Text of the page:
GBA Logo horizontal Facebook LinkedIn Email Pinterest Twitter Instagram YouTube Icon Navigation Search Icon Main Search Icon Video Play Icon Plus Icon Minus Icon Picture icon Hamburger Icon Close Icon Sorted

Community and Q&A

1920 brick rowhome — bathroom gut rehab help.

Michele Kohler | Posted in Energy Efficiency and Durability on

EDIT from original post:

Hello again from Philadelphia, PA. We’ve gutted to the brick wall on four sides of the only full bathroom in the house. (On the first floor no less!) This was an add on to the original structure with brick on 3.5 walls. Two of them are party walls attaching to neighbor’s structures. The exposed wall has one jalousie window which I am replacing with a new Marvin Infinity fiberglass double hung window.

In my original June post, I was asking about studs and insulation. I am adding photos here and forgot to mention that the exterior brick wall with the window has been stuccoed over — outside. In fact, the entire back of the rowhouse has been stuccoed. Would this extra layer have an effect on the permeability/contracting of the brick?

Should I still insulate the party walls and NOT the windowed/exterior wall? It seems counter-intuitive and I’m having a difficult time convincing my contractor this is the way to do it! I DO trust your judgement!

Thank you so much for your time and input! I love this site!

GBA Prime

Join the leading community of building science experts

Become a GBA Prime member and get instant access to the latest developments in green building, research, and reports from the field.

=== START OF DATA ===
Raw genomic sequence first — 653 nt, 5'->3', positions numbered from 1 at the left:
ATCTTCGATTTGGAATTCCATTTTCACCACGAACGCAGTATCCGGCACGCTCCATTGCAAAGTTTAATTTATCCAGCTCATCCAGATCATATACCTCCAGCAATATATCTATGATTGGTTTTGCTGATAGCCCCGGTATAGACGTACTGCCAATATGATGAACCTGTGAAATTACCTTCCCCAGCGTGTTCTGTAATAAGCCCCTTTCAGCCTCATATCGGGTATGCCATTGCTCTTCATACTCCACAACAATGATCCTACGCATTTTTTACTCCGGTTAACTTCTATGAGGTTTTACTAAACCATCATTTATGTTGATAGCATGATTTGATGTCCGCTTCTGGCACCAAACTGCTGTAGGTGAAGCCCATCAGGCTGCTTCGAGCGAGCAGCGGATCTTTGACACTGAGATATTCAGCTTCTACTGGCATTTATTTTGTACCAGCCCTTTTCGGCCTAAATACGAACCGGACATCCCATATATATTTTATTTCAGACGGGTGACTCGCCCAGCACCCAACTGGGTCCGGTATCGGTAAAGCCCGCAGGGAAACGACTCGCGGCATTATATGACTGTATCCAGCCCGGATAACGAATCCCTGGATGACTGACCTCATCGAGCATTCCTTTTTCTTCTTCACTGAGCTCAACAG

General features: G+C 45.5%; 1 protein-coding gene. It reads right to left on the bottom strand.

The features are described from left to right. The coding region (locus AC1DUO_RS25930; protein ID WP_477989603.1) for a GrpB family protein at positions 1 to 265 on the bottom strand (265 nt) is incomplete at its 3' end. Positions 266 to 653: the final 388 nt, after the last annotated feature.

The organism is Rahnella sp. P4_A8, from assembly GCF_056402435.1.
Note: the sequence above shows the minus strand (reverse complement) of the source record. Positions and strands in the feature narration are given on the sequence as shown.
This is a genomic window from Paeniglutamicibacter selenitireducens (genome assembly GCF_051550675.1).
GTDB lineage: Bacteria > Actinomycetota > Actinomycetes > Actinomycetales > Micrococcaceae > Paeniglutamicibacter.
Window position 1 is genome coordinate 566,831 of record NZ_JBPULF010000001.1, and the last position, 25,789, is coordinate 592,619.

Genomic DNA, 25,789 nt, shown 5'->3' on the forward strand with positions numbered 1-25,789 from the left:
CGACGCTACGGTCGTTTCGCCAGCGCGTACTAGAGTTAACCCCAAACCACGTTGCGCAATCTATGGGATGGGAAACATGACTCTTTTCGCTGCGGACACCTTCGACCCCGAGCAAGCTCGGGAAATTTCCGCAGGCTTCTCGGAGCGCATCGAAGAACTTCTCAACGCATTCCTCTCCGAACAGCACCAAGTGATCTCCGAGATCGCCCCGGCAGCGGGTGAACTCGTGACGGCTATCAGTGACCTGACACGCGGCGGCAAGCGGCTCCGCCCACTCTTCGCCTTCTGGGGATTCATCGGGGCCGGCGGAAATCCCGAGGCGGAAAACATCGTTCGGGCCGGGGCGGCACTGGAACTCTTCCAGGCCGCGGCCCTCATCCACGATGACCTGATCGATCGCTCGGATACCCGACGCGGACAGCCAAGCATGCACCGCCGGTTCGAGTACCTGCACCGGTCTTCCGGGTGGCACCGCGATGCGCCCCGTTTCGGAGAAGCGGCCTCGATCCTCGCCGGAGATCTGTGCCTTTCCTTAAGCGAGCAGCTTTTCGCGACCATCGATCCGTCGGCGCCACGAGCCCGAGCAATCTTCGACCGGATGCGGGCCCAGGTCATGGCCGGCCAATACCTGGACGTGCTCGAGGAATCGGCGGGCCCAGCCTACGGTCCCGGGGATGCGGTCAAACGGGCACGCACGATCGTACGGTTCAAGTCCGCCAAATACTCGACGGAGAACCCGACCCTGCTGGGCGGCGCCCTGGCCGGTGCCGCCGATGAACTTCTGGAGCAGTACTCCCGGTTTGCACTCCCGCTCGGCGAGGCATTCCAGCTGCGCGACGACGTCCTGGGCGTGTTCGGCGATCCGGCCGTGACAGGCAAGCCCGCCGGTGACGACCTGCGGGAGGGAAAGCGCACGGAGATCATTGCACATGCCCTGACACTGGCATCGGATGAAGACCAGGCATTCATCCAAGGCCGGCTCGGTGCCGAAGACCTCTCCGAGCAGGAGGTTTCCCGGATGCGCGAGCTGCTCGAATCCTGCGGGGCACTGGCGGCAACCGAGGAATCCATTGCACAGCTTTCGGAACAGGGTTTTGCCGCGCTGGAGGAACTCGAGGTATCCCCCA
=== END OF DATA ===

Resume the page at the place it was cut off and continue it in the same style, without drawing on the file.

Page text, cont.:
Replies

  1. GBA Editor
    Martin Holladay | | #1

    Michele,
    Wood studs make more sense than steel studs, because steel studs act as thermal bridges, reducing the thermal performance of your wall. More information here: Steel Studs.

    Insulating brick walls can be tricky. It's safer to insulate the party wall than the exterior wall. More information here: Insulating Old Brick Buildings.

  2. Donald Endsley | | #2

    This may be a dumb question, but why not insulate on the exterior? That way your brick will be all nice and snuggly. Then you can show off that old brick. Though if you don't cover up the brick you may want to look into some sound deadening, or else you risk some unwanted reverberations eminating from there during dinner parties.

  3. Michele Kohler | | #3

    Not a dumb question! My plan (probably not always the best one) was to power wash, seal and paint the exterior stucco after the windows are installed. The entire house needs to be rewired and another plumbing issue has popped up. So, for budget reasons, I really can't afford to insulate the exterior which, I assume, would be to use some type of siding. (I really cannot even think of putting vinyl siding on a 1920 rowhome.)

Log in or create an account to post an answer.

Community

Recent Questions and Replies

  • |
  • |
  • |
  • |